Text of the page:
Revenue declined almost $85 million for the New York Knicks and Rangers in the third quarter, as pandemic restrictions on fans gutted ticket, concession and merchandise sales, according to the latest financial report by Madison Square Garden Sports, the parent of the two franchises.
MSG Sports, which also owns a handful of minor league teams and real estate that contribute a small amount to overall financials, disclosed it took in $183 million in the three months up to March 31, compared to $267.6 million in the same period in 2020, the last before COVID-19 restrictions eliminated fan attendance. The absence of fans cost a total of $129.5 million in lost suite, ticket, merchandise and concession sales, but—in a sign of the importance of media fees—some of that was offset by gains of $22.8 million in local media rights from MSG Networks, a separately traded company. An increase in league distributions of $22.5 million was recorded too, mainly because of the shift of the NBA and NHL seasons due to the pandemic.
MSG Sports was able to post a net income of $5.5 million in the quarter, a reversal from a $118 million net loss in the year-ago period. The profits came in part from a drop of almost $55 million in NBA luxury tax and revenue sharing the Knicks sidestepped due to the pandemic. The company also benefitted from one-time decreases in corporate expenses stemming from MSG Sports becoming an independently traded business last year. Company executives sounded a note of optimism that the worst may be behind them.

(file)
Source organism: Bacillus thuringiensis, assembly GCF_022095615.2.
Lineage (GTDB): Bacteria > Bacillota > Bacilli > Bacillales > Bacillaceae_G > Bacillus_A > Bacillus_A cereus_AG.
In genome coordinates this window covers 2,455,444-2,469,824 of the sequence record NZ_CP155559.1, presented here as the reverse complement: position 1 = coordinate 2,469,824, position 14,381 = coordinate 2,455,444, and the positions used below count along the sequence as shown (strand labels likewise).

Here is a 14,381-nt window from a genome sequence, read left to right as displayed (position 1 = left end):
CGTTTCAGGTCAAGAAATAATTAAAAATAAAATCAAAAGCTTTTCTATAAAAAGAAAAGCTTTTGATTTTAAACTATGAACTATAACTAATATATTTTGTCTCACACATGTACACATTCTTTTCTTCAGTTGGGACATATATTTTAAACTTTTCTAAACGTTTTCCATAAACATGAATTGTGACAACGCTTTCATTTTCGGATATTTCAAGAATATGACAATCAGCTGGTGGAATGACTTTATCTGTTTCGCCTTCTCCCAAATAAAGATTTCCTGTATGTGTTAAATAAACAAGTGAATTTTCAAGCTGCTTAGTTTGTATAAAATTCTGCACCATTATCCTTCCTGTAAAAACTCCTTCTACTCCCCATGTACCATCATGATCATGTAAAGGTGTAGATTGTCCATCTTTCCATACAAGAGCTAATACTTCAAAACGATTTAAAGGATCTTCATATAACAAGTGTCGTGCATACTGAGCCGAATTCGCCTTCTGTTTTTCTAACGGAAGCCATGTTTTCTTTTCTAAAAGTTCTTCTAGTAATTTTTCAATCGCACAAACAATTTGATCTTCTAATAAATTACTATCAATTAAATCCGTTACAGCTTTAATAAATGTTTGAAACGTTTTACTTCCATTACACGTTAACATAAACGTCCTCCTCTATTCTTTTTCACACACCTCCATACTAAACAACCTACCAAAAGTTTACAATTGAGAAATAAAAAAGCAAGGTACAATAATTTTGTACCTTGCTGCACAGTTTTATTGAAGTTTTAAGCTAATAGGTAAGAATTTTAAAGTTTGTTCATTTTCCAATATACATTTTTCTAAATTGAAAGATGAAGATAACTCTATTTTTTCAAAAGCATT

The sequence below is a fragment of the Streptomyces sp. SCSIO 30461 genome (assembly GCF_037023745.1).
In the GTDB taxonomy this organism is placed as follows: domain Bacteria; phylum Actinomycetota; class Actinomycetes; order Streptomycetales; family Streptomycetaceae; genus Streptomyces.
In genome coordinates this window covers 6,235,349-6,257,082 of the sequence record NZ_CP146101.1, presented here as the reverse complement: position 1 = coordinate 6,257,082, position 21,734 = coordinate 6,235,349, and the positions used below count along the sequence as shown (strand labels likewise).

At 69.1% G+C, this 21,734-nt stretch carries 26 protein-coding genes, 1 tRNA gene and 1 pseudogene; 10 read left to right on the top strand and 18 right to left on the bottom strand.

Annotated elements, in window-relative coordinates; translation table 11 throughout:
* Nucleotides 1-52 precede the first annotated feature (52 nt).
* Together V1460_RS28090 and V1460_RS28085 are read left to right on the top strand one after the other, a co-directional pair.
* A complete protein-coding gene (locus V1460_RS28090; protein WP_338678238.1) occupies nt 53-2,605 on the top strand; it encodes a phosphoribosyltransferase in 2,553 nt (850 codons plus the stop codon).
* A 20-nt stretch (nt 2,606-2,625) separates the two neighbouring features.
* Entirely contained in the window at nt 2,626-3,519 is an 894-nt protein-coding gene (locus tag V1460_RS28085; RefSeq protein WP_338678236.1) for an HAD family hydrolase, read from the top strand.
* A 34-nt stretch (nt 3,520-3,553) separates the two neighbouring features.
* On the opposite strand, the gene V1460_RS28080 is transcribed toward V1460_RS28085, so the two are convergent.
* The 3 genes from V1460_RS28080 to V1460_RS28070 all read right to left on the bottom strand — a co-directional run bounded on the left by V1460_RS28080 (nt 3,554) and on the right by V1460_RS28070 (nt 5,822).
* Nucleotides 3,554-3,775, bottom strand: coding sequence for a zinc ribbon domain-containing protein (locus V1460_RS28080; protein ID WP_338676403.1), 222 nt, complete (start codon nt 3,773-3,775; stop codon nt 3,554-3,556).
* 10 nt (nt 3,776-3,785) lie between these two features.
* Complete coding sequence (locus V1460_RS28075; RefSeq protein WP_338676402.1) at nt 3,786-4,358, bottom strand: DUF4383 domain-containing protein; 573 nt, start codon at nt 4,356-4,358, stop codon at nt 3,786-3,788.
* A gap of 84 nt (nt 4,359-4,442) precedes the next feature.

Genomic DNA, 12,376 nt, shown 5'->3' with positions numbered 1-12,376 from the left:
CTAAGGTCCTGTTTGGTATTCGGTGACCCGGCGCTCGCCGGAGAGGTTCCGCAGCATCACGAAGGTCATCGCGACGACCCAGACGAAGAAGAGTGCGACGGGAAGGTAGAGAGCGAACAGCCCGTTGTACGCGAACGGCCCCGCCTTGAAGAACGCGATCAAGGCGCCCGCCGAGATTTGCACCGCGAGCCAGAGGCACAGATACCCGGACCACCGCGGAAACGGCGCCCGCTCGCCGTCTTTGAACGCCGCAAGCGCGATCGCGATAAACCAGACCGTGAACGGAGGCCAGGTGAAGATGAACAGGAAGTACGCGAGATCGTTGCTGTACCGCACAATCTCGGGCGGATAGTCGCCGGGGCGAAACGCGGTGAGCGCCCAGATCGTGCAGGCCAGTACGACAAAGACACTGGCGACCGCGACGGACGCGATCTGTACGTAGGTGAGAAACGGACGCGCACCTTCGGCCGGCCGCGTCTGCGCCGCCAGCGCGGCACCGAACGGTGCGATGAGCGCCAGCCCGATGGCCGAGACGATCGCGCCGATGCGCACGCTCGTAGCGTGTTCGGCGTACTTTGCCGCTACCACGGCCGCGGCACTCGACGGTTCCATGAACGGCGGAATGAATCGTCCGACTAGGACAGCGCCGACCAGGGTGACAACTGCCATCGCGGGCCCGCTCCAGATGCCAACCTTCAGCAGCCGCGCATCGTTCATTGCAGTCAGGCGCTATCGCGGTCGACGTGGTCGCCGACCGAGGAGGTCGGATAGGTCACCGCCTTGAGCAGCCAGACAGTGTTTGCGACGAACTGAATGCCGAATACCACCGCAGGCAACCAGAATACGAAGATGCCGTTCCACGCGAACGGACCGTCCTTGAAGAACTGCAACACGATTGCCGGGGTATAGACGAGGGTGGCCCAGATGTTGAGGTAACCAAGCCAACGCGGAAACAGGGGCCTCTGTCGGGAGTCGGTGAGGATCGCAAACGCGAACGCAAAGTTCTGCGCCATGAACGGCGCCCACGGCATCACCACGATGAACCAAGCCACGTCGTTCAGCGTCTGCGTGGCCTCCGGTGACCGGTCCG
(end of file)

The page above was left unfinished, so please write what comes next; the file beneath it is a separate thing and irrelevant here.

“On a broader scale, the importance and value of live sports content was once again reaffirmed with the NHL’s recent national media rights agreements. And looking ahead, the recent legalization of mobile sports gaming in New York presents a meaningful opportunity for fan engagement, sponsorship and the value of our teams,” said CEO Andrew Lustgarten in the earnings press release. Management is not holding the traditional conference call with Wall Street analysts this quarter.
For the nine months ended March 31, MSG Sports sales were down $342 million to about $269 million, with an overall net loss of $64 million. MSG Sports is the only publicly traded entity that provides a glimpse into NBA and NHL team financials. Overall financial figures aren’t split out between the basketball and hockey franchises, however.
With the easing of the pandemic, the outlook for the teams is improving, with New York City moving toward expanding fan attendance to 30% of capacity with a goal of returning to normal mid-summer. Investor reaction was muted to the release, with MSG Sports shares slightly lower in early trading Wednesday, to $182 a share.
MSG’s sister companies, publicly traded MSG Entertainment, which owns the arena and other live events properties, and MSG Networks, which holds the regional sports network, are merging in a deal not involving the sports teams directly.